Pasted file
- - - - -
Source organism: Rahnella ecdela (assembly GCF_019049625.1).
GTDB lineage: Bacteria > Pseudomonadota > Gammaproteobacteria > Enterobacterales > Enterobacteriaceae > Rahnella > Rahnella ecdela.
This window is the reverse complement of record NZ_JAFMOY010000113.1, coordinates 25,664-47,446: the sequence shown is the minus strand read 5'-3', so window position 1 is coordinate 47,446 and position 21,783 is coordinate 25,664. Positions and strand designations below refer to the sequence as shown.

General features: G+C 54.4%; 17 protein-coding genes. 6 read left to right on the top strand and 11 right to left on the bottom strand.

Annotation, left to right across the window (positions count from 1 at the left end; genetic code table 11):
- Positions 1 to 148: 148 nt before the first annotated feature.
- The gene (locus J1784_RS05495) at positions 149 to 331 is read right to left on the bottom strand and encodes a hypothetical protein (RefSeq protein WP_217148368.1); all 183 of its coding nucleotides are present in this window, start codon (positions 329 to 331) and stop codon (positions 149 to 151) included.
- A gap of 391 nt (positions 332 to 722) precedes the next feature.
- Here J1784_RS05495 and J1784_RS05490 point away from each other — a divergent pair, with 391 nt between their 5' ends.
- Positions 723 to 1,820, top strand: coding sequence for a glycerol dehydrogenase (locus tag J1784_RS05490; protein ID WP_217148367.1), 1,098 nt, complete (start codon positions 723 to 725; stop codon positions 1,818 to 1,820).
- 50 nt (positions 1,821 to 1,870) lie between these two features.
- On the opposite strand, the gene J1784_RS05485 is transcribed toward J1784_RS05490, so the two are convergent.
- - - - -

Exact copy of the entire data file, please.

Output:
Source organism: Rahnella ecdela (assembly GCF_019049625.1).
GTDB lineage: Bacteria > Pseudomonadota > Gammaproteobacteria > Enterobacterales > Enterobacteriaceae > Rahnella > Rahnella ecdela.
This window is the reverse complement of record NZ_JAFMOY010000113.1, coordinates 25,664-47,446: the sequence shown is the minus strand read 5'-3', so window position 1 is coordinate 47,446 and position 21,783 is coordinate 25,664. Positions and strand designations below refer to the sequence as shown.

General features: G+C 54.4%; 17 protein-coding genes. 6 read left to right on the top strand and 11 right to left on the bottom strand.

Annotation, left to right across the window (positions count from 1 at the left end; genetic code table 11):
- Positions 1 to 148: 148 nt before the first annotated feature.
- The gene (locus J1784_RS05495) at positions 149 to 331 is read right to left on the bottom strand and encodes a hypothetical protein (RefSeq protein WP_217148368.1); all 183 of its coding nucleotides are present in this window, start codon (positions 329 to 331) and stop codon (positions 149 to 151) included.
- A gap of 391 nt (positions 332 to 722) precedes the next feature.
- Here J1784_RS05495 and J1784_RS05490 point away from each other — a divergent pair, with 391 nt between their 5' ends.
- Positions 723 to 1,820, top strand: coding sequence for a glycerol dehydrogenase (locus tag J1784_RS05490; protein ID WP_217148367.1), 1,098 nt, complete (start codon positions 723 to 725; stop codon positions 1,818 to 1,820).
- 50 nt (positions 1,821 to 1,870) lie between these two features.
- On the opposite strand, the gene J1784_RS05485 is transcribed toward J1784_RS05490, so the two are convergent.